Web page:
Will we always be talking about Proper Password Management?
In light of the recent compromises to Yahoo, I thought I would change gears a little from my normal blog focus and spend a moment on the topic of “what enterprises could be doing to better protect passwords from hackers.”
Today, the password problem has changed a bit to take on a new slant for a security professional, while the business problem remains constant.
Fundamentally, a business must ask the following question:
Do you care about the availability, confidentiality and/or integrity of “our” IT Systems or data? (Note: If the “IT Systems or Data” is your business, you can replace the whole question with the more existential and rhetorical question of “Do you care about your business?”)
If your answer is “Yes” to even a portion of that question – passwords are necessary. Why?
The Basic Premise of Passwords
A password (which may take many forms) is the only way to tell who did what to an IT system/data and when. Repeat – this is the only way.
Although many of my security brethren would disagree, the use of passwords has been passed down from the earliest known passages of mankind and I believe the concept will live in perpetuity, albeit not in the format we’ve come to know and leverage over the past two decades. But first, let’s review the academic purposes of passwords.
At the root a password accomplishes a lot of tasks:
- It authenticates a person
- It authorizes a certain set of tasks, capabilities or access
- It provides a fundamental ability to audit
- It should provide for non-repudiation (fancy word to say that someone can prove YOU were the actor behind the proxy credentials)
A password is generally a secret code or sequence of characters known between a person attempting to access something and the object that is being accessed or the person that is granting the access. It is analogous to a key used to access one’s house or automobile.
Passwords (or electronic keys if you will) are used in accessing computer operating systems, applications, and data that are known to a person. This person is referred to by IT Departments as “the user”.
Passwords are generally a result of an authentication system which can be built on one or more of a Four Factor System of establishing a valid user. The academic premise of this Four Factor System is that the more you combine these factors, the more likely you are to have a REAL and authentic user on the other side of the challenge.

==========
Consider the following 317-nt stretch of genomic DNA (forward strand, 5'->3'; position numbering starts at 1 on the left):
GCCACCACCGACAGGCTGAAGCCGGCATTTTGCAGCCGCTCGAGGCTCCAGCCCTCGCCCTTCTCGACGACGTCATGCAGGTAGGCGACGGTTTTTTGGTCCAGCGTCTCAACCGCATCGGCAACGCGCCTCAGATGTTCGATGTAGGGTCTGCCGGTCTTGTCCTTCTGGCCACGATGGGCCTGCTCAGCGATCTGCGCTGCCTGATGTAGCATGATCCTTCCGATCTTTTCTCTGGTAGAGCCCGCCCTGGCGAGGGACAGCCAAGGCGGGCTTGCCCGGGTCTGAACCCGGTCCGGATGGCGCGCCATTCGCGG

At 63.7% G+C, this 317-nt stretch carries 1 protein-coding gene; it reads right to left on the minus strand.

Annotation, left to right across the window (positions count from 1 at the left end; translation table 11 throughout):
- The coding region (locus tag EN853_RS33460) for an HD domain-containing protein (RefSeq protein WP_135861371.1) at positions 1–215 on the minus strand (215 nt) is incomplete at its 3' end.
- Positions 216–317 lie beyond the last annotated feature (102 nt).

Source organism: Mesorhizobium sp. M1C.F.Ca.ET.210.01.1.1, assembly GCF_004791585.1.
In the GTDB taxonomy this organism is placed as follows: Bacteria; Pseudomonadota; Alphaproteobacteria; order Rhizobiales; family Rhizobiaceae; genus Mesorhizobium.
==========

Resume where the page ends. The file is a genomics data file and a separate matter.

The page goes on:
The Four Access Factors are as follows
- Challenge based upon something the person knows (e.g. a Password)
- Challenge based upon something the person has (e.g. Enter a dongle or key into the computer). The common example of this is a house or car key
- Challenge based upon something you are (e.g. this is often biotechnology like a fingerprint or eye-retina scanner)
- Challenge based upon somewhere you are (e.g. only authenticate based upon location, such as must be in New York State or at a certain address, etc.)
In the financial sector today it is common practice that for someone to access an account with personally identifiable information, they must combine two of the factors listed above for access.
Next Question: What is your business’ access philosophy?
Simply Put: Password Management Reflects Business Ethos and Pathos
- Our customers/business “Users” will only have access to those systems/data that they need to accomplish their job – and no more. This is often referred to as “need to know.”
- Our customers/“Users” will be given access by their role or job function – something frequently called Role Based Access Control (RBAC), which defines Rules based upon your relationship with the system you interface with. This system, although inherently better to manage than other access systems, may require some users to have more (but frequently not less) access than they need to accomplish their job tasks.
- Users will be given access by a cultural set of permissions/queries by the user and/or user’s supervisory chain-of-command. This could be as little access as specific applications only and/or as much as access to everything.